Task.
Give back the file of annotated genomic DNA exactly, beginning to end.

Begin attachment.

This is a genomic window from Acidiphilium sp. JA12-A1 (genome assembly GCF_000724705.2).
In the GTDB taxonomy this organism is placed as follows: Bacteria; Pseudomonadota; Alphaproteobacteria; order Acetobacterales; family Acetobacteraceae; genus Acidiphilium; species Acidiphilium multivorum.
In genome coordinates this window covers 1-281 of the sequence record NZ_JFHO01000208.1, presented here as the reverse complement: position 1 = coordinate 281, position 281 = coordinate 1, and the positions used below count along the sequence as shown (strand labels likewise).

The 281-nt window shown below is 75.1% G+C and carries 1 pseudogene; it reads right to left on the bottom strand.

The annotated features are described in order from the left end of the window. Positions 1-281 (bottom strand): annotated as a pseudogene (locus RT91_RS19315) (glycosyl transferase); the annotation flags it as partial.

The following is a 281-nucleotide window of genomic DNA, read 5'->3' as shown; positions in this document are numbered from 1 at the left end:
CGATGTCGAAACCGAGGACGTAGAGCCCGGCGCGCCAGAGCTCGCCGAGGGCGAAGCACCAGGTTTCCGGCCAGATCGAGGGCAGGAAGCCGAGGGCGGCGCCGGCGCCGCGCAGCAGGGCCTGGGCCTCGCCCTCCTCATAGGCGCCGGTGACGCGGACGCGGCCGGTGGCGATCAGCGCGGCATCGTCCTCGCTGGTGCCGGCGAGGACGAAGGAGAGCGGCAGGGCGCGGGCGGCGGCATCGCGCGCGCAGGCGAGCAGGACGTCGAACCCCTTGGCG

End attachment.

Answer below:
This is a genomic window from Acidiphilium sp. JA12-A1 (genome assembly GCF_000724705.2).
In the GTDB taxonomy this organism is placed as follows: Bacteria; Pseudomonadota; Alphaproteobacteria; order Acetobacterales; family Acetobacteraceae; genus Acidiphilium; species Acidiphilium multivorum.
In genome coordinates this window covers 1-281 of the sequence record NZ_JFHO01000208.1, presented here as the reverse complement: position 1 = coordinate 281, position 281 = coordinate 1, and the positions used below count along the sequence as shown (strand labels likewise).

The 281-nt window shown below is 75.1% G+C and carries 1 pseudogene; it reads right to left on the bottom strand.

The annotated features are described in order from the left end of the window. Positions 1-281 (bottom strand): annotated as a pseudogene (locus RT91_RS19315) (glycosyl transferase); the annotation flags it as partial.

The following is a 281-nucleotide window of genomic DNA, read 5'->3' as shown; positions in this document are numbered from 1 at the left end:
CGATGTCGAAACCGAGGACGTAGAGCCCGGCGCGCCAGAGCTCGCCGAGGGCGAAGCACCAGGTTTCCGGCCAGATCGAGGGCAGGAAGCCGAGGGCGGCGCCGGCGCCGCGCAGCAGGGCCTGGGCCTCGCCCTCCTCATAGGCGCCGGTGACGCGGACGCGGCCGGTGGCGATCAGCGCGGCATCGTCCTCGCTGGTGCCGGCGAGGACGAAGGAGAGCGGCAGGGCGCGGGCGGCGGCATCGCGCGCGCAGGCGAGCAGGACGTCGAACCCCTTGGCG